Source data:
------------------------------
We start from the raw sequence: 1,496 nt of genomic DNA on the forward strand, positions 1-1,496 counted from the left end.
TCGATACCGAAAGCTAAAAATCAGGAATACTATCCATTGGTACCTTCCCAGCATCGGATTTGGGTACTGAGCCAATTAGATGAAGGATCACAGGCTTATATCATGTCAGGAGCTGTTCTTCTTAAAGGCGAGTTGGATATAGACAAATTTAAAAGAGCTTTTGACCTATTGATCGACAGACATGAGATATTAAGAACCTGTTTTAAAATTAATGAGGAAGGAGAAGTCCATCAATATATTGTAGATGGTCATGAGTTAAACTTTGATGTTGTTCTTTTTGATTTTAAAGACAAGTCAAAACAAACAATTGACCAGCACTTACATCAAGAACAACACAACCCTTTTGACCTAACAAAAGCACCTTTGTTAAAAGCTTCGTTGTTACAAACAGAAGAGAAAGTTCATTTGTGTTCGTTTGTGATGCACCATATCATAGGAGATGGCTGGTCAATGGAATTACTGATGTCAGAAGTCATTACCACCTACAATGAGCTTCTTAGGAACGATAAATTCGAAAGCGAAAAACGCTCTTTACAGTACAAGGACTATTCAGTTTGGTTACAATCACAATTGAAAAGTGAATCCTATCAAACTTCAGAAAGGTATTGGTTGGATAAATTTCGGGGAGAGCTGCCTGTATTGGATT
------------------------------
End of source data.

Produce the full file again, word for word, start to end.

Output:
We start from the raw sequence: 1,496 nt of genomic DNA on the forward strand, positions 1-1,496 counted from the left end.
TCGATACCGAAAGCTAAAAATCAGGAATACTATCCATTGGTACCTTCCCAGCATCGGATTTGGGTACTGAGCCAATTAGATGAAGGATCACAGGCTTATATCATGTCAGGAGCTGTTCTTCTTAAAGGCGAGTTGGATATAGACAAATTTAAAAGAGCTTTTGACCTATTGATCGACAGACATGAGATATTAAGAACCTGTTTTAAAATTAATGAGGAAGGAGAAGTCCATCAATATATTGTAGATGGTCATGAGTTAAACTTTGATGTTGTTCTTTTTGATTTTAAAGACAAGTCAAAACAAACAATTGACCAGCACTTACATCAAGAACAACACAACCCTTTTGACCTAACAAAAGCACCTTTGTTAAAAGCTTCGTTGTTACAAACAGAAGAGAAAGTTCATTTGTGTTCGTTTGTGATGCACCATATCATAGGAGATGGCTGGTCAATGGAATTACTGATGTCAGAAGTCATTACCACCTACAATGAGCTTCTTAGGAACGATAAATTCGAAAGCGAAAAACGCTCTTTACAGTACAAGGACTATTCAGTTTGGTTACAATCACAATTGAAAAGTGAATCCTATCAAACTTCAGAAAGGTATTGGTTGGATAAATTTCGGGGAGAGCTGCCTGTATTGGATT